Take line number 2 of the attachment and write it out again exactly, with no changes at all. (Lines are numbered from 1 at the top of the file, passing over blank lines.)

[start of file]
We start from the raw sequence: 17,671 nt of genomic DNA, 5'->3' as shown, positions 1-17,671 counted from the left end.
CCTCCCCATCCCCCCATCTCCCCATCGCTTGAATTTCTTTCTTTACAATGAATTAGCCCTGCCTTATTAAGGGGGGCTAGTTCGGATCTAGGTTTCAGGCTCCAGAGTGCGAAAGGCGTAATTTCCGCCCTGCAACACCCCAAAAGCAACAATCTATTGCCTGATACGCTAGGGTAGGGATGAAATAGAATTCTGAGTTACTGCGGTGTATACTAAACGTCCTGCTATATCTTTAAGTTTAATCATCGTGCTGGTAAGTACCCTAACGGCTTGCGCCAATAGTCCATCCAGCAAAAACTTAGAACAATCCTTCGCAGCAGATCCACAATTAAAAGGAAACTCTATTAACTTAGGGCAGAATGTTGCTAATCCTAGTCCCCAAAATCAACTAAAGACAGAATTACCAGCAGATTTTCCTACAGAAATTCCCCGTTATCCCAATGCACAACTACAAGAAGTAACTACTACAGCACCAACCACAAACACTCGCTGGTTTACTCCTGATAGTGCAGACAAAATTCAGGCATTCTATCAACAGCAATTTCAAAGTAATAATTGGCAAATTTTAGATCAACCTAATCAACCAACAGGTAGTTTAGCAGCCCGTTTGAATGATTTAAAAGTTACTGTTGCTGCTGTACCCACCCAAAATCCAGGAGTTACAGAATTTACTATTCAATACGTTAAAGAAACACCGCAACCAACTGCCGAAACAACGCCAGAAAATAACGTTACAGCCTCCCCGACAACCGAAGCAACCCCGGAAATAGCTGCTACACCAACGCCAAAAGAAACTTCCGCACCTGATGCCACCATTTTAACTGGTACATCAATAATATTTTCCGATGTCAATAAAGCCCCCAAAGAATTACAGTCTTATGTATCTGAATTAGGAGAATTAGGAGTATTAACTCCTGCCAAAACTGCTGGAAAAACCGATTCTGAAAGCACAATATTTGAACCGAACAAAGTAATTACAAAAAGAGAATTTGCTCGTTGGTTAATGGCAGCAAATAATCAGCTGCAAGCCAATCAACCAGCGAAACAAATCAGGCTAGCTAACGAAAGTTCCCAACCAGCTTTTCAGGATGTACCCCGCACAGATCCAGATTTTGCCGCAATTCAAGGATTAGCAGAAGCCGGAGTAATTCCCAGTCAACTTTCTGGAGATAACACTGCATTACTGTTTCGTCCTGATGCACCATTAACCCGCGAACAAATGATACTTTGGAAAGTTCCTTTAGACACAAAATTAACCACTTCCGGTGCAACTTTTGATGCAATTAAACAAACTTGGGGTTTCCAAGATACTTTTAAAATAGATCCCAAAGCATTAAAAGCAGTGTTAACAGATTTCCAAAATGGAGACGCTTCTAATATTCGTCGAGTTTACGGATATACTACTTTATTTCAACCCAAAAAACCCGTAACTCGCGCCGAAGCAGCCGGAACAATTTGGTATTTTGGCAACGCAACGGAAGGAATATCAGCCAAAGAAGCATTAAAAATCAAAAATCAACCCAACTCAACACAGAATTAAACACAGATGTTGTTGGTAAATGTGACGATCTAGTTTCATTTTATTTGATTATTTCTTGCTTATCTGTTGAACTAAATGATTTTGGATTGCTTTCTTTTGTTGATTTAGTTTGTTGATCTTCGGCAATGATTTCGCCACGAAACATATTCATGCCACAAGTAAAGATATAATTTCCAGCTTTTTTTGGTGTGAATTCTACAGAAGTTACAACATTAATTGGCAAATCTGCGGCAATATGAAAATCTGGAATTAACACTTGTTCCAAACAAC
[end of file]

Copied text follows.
CCTCCCCATCCCCCCATCTCCCCATCGCTTGAATTTCTTTCTTTACAATGAATTAGCCCTGCCTTATTAAGGGGGGCTAGTTCGGATCTAGGTTTCAGGCTCCAGAGTGCGAAAGGCGTAATTTCCGCCCTGCAACACCCCAAAAGCAACAATCTATTGCCTGATACGCTAGGGTAGGGATGAAATAGAATTCTGAGTTACTGCGGTGTATACTAAACGTCCTGCTATATCTTTAAGTTTAATCATCGTGCTGGTAAGTACCCTAACGGCTTGCGCCAATAGTCCATCCAGCAAAAACTTAGAACAATCCTTCGCAGCAGATCCACAATTAAAAGGAAACTCTATTAACTTAGGGCAGAATGTTGCTAATCCTAGTCCCCAAAATCAACTAAAGACAGAATTACCAGCAGATTTTCCTACAGAAATTCCCCGTTATCCCAATGCACAACTACAAGAAGTAACTACTACAGCACCAACCACAAACACTCGCTGGTTTACTCCTGATAGTGCAGACAAAATTCAGGCATTCTATCAACAGCAATTTCAAAGTAATAATTGGCAAATTTTAGATCAACCTAATCAACCAACAGGTAGTTTAGCAGCCCGTTTGAATGATTTAAAAGTTACTGTTGCTGCTGTACCCACCCAAAATCCAGGAGTTACAGAATTTACTATTCAATACGTTAAAGAAACACCGCAACCAACTGCCGAAACAACGCCAGAAAATAACGTTACAGCCTCCCCGACAACCGAAGCAACCCCGGAAATAGCTGCTACACCAACGCCAAAAGAAACTTCCGCACCTGATGCCACCATTTTAACTGGTACATCAATAATATTTTCCGATGTCAATAAAGCCCCCAAAGAATTACAGTCTTATGTATCTGAATTAGGAGAATTAGGAGTATTAACTCCTGCCAAAACTGCTGGAAAAACCGATTCTGAAAGCACAATATTTGAACCGAACAAAGTAATTACAAAAAGAGAATTTGCTCGTTGGTTAATGGCAGCAAATAATCAGCTGCAAGCCAATCAACCAGCGAAACAAATCAGGCTAGCTAACGAAAGTTCCCAACCAGCTTTTCAGGATGTACCCCGCACAGATCCAGATTTTGCCGCAATTCAAGGATTAGCAGAAGCCGGAGTAATTCCCAGTCAACTTTCTGGAGATAACACTGCATTACTGTTTCGTCCTGATGCACCATTAACCCGCGAACAAATGATACTTTGGAAAGTTCCTTTAGACACAAAATTAACCACTTCCGGTGCAACTTTTGATGCAATTAAACAAACTTGGGGTTTCCAAGATACTTTTAAAATAGATCCCAAAGCATTAAAAGCAGTGTTAACAGATTTCCAAAATGGAGACGCTTCTAATATTCGTCGAGTTTACGGATATACTACTTTATTTCAACCCAAAAAACCCGTAACTCGCGCCGAAGCAGCCGGAACAATTTGGTATTTTGGCAACGCAACGGAAGGAATATCAGCCAAAGAAGCATTAAAAATCAAAAATCAACCCAACTCAACACAGAATTAAACACAGATGTTGTTGGTAAATGTGACGATCTAGTTTCATTTTATTTGATTATTTCTTGCTTATCTGTTGAACTAAATGATTTTGGATTGCTTTCTTTTGTTGATTTAGTTTGTTGATCTTCGGCAATGATTTCGCCACGAAACATATTCATGCCACAAGTAAAGATATAATTTCCAGCTTTTTTTGGTGTGAATTCTACAGAAGTTACAACATTAATTGGCAAATCTGCGGCAATATGAAAATCTGGAATTAACACTTGTTCCAAACAAC